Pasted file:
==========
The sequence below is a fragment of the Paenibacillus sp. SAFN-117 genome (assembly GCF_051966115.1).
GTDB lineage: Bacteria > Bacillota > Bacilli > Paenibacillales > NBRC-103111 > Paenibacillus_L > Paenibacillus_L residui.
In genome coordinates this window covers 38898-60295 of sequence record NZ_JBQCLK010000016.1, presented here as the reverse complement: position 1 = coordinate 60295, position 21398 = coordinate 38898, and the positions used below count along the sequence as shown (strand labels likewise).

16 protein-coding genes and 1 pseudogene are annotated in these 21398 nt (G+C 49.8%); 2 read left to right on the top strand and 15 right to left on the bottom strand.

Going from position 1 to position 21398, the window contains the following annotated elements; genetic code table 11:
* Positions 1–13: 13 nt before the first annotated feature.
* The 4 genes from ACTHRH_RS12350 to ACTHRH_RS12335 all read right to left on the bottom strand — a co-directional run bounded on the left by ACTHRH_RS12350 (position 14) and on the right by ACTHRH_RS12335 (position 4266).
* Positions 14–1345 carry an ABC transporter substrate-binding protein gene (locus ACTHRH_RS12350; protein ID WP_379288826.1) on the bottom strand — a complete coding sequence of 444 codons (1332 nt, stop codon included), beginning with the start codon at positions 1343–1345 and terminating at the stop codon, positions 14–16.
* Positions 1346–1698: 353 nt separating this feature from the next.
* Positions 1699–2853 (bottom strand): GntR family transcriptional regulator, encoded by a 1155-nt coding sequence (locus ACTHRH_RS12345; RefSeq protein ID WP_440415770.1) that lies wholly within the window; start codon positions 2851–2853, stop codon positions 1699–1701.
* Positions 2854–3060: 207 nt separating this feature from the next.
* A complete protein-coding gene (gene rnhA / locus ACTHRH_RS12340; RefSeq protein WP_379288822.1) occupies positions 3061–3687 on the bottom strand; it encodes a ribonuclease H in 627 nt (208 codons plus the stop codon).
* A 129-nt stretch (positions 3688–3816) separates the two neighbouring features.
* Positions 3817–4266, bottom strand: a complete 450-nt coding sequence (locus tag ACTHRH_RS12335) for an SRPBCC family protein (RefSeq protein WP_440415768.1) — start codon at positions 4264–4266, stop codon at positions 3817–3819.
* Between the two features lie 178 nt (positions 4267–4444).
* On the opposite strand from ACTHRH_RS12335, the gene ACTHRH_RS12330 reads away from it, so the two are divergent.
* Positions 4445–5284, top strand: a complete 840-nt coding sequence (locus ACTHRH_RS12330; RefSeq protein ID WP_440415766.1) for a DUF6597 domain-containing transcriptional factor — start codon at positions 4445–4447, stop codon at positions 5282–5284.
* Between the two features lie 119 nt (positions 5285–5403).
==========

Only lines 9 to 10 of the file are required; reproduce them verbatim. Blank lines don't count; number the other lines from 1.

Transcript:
* Positions 1346–1698: 353 nt separating this feature from the next.
* Positions 1699–2853 (bottom strand): GntR family transcriptional regulator, encoded by a 1155-nt coding sequence (locus ACTHRH_RS12345; RefSeq protein ID WP_440415770.1) that lies wholly within the window; start codon positions 2851–2853, stop codon positions 1699–1701.